Desolation Rolling

Living in small town like Port Macquarie means that just about anywhere is less than 10 minutes away.  It’s not a bad way to live, but I do feel like a bit of a waster for using my van so much.  I guess I have a bit of excuse with so much music equipment, but I’ve yet to completely convince myself. It doesn’t take much imagination to see how I could be a little, probably even a LOT more green in my existence if I really, really wanted to.

So I’m driving somewhere, probably on some banal, pointless errand, or going to teach and slightly zoning out when Bob Dylan’s “Desolation Row” comes on my iPod.  I keep it on shuffle most days, leaving it to fate to see what will cross my ears.  I hadn’t heard the song in ages, nor thought about it in the least for longer than I can remember.  I left it on, and of course I reached my destination before it ended.

The next time I got in the car I started the song from the top, and once again I was done before the song.  I kept that up for 5 days straight, for no reason at all, other than I liked letting my mind drift inside those words I know so well.  In high school I played this on vinyl nearly every morning as I was getting dressed for school, bracing myself and trying to create some ideal version of my 17 year old self.  Honestly, am I any different today?  Do I still “suit up” in my armor and get lost in some sort of fantastic projection?  Perhaps…perhaps.

I never talk about Bob Dylan with any one, nor am I a huge fan of reading other people’s thoughts on him or his songs.  Their explanations always seem so wrong, as I’m sure mine would be if I ever tried.  I never really understood the tie-dyed hippies who dig Dylan, mostly because they tend to talk conspiracy theories or about secret codes hidden in the songs, basically all the reasons that people roll their eyes when they see a hippie getting wound up.  Maybe it’s personal, or maybe there’s nothing to explain, not really.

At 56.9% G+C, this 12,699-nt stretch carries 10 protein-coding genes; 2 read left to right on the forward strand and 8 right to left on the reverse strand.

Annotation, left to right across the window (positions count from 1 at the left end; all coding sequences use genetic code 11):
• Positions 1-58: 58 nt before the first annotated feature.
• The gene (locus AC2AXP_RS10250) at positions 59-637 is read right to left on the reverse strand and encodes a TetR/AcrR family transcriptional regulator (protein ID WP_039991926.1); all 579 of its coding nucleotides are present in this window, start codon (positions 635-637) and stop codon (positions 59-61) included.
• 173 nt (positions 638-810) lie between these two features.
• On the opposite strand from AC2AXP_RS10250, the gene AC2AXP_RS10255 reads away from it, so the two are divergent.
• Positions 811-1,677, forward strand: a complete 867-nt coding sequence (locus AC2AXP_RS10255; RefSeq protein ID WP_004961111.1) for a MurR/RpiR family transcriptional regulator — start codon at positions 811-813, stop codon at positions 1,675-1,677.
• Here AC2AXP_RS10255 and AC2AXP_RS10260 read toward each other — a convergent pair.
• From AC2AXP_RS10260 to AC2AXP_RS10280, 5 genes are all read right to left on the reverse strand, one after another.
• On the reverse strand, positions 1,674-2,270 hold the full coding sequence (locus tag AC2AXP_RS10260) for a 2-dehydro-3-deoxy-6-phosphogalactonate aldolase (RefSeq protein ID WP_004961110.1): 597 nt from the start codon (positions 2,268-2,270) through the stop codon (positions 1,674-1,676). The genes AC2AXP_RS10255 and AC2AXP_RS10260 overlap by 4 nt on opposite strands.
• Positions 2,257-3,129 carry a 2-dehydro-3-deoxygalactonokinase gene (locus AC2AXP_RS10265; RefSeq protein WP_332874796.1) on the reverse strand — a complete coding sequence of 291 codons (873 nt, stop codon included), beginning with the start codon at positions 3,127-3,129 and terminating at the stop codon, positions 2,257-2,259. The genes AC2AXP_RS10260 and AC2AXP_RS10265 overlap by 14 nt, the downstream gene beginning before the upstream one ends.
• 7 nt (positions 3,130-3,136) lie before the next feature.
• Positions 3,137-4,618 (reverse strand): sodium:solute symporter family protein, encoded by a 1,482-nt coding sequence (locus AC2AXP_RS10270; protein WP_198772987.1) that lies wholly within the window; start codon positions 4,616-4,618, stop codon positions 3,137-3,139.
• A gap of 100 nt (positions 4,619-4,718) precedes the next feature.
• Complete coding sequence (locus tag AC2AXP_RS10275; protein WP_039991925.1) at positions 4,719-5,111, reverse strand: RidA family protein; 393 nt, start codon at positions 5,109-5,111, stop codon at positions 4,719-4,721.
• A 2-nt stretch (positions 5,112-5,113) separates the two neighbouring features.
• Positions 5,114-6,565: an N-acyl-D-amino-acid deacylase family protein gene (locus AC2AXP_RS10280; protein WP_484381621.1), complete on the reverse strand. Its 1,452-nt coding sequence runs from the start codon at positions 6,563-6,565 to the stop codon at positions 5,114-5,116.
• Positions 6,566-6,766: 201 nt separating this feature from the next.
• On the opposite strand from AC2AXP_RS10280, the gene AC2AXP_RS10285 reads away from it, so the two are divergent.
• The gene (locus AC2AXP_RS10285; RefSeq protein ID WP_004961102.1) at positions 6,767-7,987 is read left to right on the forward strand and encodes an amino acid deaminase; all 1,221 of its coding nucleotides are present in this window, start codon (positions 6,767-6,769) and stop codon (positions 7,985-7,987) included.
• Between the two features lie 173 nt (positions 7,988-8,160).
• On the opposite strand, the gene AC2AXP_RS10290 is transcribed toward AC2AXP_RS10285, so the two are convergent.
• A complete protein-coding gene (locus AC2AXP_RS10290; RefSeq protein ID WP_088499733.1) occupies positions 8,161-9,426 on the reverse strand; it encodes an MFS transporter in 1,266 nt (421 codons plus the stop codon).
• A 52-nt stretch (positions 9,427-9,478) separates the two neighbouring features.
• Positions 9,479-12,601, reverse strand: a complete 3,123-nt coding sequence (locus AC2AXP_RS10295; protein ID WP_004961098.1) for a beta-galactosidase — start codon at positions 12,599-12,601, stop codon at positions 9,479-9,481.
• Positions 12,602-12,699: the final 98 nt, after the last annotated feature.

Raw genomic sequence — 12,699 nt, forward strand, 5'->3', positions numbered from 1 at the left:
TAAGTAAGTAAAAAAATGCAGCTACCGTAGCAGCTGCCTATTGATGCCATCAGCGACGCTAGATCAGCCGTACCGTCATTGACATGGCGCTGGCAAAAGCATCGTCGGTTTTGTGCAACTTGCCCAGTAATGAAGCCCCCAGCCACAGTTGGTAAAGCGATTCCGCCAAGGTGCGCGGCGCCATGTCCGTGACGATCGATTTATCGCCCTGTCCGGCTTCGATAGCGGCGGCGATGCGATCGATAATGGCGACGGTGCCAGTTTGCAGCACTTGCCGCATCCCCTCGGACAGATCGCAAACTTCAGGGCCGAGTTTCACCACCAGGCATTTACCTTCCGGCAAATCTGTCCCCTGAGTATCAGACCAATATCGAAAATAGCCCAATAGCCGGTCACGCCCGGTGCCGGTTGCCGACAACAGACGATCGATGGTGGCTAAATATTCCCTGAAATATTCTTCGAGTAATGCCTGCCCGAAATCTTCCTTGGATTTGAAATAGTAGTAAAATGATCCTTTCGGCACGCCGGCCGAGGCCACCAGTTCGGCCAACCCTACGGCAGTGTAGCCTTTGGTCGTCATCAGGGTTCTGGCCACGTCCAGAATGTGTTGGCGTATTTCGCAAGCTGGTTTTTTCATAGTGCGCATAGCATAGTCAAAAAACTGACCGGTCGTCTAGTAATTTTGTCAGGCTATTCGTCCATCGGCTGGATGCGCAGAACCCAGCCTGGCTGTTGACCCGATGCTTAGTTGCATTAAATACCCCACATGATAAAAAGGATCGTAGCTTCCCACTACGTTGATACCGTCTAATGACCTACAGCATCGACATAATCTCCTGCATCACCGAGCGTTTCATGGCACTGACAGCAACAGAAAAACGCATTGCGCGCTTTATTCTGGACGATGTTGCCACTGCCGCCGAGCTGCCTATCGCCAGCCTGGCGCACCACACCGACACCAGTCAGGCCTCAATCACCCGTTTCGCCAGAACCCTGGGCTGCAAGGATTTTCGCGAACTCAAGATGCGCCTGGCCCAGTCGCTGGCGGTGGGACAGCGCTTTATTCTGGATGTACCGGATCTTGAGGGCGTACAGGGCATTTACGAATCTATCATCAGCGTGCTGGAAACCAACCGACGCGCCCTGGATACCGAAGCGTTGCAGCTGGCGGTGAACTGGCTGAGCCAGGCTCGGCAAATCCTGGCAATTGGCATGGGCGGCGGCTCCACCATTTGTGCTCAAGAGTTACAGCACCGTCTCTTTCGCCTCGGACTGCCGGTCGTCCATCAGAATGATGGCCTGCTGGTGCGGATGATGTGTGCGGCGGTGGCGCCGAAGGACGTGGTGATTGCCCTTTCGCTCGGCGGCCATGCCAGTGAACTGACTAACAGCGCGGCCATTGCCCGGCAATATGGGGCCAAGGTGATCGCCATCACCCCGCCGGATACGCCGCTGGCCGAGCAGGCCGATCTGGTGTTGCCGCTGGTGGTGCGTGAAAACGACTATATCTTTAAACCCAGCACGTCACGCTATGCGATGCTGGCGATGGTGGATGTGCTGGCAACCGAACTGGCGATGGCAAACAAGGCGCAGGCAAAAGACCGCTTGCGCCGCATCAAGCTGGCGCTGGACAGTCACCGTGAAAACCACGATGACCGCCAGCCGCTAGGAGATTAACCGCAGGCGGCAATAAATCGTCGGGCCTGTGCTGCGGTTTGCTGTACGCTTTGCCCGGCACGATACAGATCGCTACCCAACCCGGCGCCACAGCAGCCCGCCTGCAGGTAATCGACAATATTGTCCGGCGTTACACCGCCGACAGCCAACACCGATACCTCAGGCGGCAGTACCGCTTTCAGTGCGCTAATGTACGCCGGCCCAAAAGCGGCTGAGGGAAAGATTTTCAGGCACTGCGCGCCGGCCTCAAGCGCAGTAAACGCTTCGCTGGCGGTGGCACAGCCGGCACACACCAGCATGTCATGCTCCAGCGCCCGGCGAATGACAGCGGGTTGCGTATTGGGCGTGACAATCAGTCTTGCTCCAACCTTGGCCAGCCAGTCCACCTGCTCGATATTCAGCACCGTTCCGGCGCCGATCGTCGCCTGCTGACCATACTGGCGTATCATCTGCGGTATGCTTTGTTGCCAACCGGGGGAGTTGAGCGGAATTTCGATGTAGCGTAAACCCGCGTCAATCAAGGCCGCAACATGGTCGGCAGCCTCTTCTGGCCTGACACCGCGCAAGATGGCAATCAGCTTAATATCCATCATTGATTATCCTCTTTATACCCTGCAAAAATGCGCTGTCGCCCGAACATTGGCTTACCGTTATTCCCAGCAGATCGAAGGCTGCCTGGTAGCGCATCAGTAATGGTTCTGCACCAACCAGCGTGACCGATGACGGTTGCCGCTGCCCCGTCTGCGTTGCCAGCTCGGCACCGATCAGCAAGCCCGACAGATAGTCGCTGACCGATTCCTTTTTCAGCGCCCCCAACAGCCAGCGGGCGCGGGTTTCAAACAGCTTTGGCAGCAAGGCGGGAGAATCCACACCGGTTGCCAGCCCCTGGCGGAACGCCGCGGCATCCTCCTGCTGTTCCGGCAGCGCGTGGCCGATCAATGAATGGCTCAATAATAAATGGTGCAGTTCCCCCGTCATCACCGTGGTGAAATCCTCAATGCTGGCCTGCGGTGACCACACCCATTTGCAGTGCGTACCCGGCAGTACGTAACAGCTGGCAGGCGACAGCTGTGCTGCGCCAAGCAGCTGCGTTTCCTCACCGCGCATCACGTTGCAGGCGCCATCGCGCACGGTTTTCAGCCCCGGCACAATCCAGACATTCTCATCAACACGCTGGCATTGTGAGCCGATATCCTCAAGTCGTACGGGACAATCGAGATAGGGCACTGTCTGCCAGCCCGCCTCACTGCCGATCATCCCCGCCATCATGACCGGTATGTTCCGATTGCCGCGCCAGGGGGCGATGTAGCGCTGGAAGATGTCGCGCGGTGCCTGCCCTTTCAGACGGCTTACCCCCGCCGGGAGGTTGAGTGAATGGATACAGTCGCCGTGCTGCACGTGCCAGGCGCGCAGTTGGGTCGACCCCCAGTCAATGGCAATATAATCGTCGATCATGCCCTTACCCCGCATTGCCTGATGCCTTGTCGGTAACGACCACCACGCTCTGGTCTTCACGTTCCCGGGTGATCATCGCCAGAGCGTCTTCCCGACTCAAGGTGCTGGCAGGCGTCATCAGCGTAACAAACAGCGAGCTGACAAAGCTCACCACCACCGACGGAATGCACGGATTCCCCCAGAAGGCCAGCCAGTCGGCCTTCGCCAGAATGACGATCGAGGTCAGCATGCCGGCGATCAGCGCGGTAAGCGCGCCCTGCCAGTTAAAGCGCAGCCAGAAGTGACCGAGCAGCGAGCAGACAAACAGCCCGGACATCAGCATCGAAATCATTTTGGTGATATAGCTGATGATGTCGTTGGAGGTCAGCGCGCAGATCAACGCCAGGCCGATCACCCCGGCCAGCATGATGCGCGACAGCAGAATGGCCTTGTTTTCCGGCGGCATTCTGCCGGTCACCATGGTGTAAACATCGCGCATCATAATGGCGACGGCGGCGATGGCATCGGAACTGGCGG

I once read an interview with a director, (and God forbid, it may have been James Cameron), who said something along the lines of not believing in movies being “too long” as a set quantity, only that they “felt” long, and it’s a sentiment I personally agree with, especially when it comes to music.  If the listener notices the passing of time, or rolls their eyes and thinks “aw hell, another verse?”, then as a songwriter you’ve gotten it wrong, or wrong for that person.  That’s how “Desolation Row” feels to me.  I never notice that over eleven minutes have passed by the time the last harmonica note fades, and it’s like I’m waking up from a dream of sorts.

I’ve never tried to cover “Desolation Row”, (although I must confess that in my early attempts at songwriting I had a song that ripped off the chords, structure, and cadence), and if you asked me to sing the song without the words in front of me I doubt I’d get beyond the first sentence, but when it’s on I can sing along word for word, rather like when I was young and forced to go to church, and would marvel at everyone singing along to the hymns.  No one knows how the songs are supposed to sound, but once the organ got cranking and the choir rang out we’re all on board together and somehow it worked.  Kind of like that, only it’s Bob Dylan, not “A Mighty Fortress Is Our God”, and I’m alone rather than standing amidst adults and wishing to be elsewhere.

I love everything about this song.  The words, his voice, the delivery…everything.  I have no doubt that I’m in the minority here, about Dylan the artist, Dylan the singer, and about this song especially, but that’s no matter.  I’ve always held Dylan close to my heart and I’m not here to convert or convince anyone, since there’s really no need for that.

If this is my last post of 2012, then I wish you all a happy holiday season, wherever you are across the globe, and smashing New Year.  With school out and few shows until January hopefully I can motivate my pen and find some use for the idle hours.


[ps–you’ll notice that this YouTube clip is named “Desolation Road”, not “Desolation Row”, and I suspect that was the only way to sneak it past the record label vultures who are ready to tear anything down they can find.  This one is safe, it seems, for now]


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